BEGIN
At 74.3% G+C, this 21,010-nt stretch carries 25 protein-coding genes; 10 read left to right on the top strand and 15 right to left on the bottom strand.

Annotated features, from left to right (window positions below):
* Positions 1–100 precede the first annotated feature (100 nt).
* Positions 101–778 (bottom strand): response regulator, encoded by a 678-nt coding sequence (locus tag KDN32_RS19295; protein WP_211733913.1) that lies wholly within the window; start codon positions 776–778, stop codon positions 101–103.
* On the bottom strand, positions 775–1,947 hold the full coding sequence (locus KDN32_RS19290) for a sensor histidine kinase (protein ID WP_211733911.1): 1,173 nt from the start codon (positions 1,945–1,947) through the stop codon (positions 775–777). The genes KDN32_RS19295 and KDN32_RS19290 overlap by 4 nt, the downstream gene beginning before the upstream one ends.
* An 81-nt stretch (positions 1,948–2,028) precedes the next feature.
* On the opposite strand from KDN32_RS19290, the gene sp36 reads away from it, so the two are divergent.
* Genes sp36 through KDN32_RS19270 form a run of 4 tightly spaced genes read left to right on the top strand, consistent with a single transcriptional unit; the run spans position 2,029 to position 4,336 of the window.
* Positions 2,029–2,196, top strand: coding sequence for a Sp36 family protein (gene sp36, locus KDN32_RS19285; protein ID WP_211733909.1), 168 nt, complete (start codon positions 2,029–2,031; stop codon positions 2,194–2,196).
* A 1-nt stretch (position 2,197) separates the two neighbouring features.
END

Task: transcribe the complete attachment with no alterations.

At 74.3% G+C, this 21,010-nt stretch carries 25 protein-coding genes; 10 read left to right on the top strand and 15 right to left on the bottom strand.

Annotated features, from left to right (window positions below):
* Positions 1–100 precede the first annotated feature (100 nt).
* Positions 101–778 (bottom strand): response regulator, encoded by a 678-nt coding sequence (locus tag KDN32_RS19295; protein WP_211733913.1) that lies wholly within the window; start codon positions 776–778, stop codon positions 101–103.
* On the bottom strand, positions 775–1,947 hold the full coding sequence (locus KDN32_RS19290) for a sensor histidine kinase (protein ID WP_211733911.1): 1,173 nt from the start codon (positions 1,945–1,947) through the stop codon (positions 775–777). The genes KDN32_RS19295 and KDN32_RS19290 overlap by 4 nt, the downstream gene beginning before the upstream one ends.
* An 81-nt stretch (positions 1,948–2,028) precedes the next feature.
* On the opposite strand from KDN32_RS19290, the gene sp36 reads away from it, so the two are divergent.
* Genes sp36 through KDN32_RS19270 form a run of 4 tightly spaced genes read left to right on the top strand, consistent with a single transcriptional unit; the run spans position 2,029 to position 4,336 of the window.
* Positions 2,029–2,196, top strand: coding sequence for a Sp36 family protein (gene sp36, locus KDN32_RS19285; protein ID WP_211733909.1), 168 nt, complete (start codon positions 2,029–2,031; stop codon positions 2,194–2,196).
* A 1-nt stretch (position 2,197) separates the two neighbouring features.